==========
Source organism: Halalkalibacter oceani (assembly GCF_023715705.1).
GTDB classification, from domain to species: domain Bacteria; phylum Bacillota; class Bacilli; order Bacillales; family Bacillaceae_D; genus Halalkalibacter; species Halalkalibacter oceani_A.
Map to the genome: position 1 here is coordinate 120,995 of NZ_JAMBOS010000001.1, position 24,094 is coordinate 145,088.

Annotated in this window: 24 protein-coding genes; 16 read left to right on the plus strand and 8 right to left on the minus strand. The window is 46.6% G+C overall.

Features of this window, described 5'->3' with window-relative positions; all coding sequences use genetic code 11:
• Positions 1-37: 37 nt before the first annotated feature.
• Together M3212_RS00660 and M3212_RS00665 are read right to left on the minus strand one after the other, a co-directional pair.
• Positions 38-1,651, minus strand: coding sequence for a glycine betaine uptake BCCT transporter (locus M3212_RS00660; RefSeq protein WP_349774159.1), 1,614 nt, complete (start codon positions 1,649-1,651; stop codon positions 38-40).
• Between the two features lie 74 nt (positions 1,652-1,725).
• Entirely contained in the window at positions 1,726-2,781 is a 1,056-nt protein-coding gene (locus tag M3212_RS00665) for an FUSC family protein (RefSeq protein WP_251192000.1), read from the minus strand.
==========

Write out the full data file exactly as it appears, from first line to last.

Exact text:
Source organism: Halalkalibacter oceani (assembly GCF_023715705.1).
GTDB classification, from domain to species: domain Bacteria; phylum Bacillota; class Bacilli; order Bacillales; family Bacillaceae_D; genus Halalkalibacter; species Halalkalibacter oceani_A.
Map to the genome: position 1 here is coordinate 120,995 of NZ_JAMBOS010000001.1, position 24,094 is coordinate 145,088.

Annotated in this window: 24 protein-coding genes; 16 read left to right on the plus strand and 8 right to left on the minus strand. The window is 46.6% G+C overall.

Features of this window, described 5'->3' with window-relative positions; all coding sequences use genetic code 11:
• Positions 1-37: 37 nt before the first annotated feature.
• Together M3212_RS00660 and M3212_RS00665 are read right to left on the minus strand one after the other, a co-directional pair.
• Positions 38-1,651, minus strand: coding sequence for a glycine betaine uptake BCCT transporter (locus M3212_RS00660; RefSeq protein WP_349774159.1), 1,614 nt, complete (start codon positions 1,649-1,651; stop codon positions 38-40).
• Between the two features lie 74 nt (positions 1,652-1,725).
• Entirely contained in the window at positions 1,726-2,781 is a 1,056-nt protein-coding gene (locus tag M3212_RS00665) for an FUSC family protein (RefSeq protein WP_251192000.1), read from the minus strand.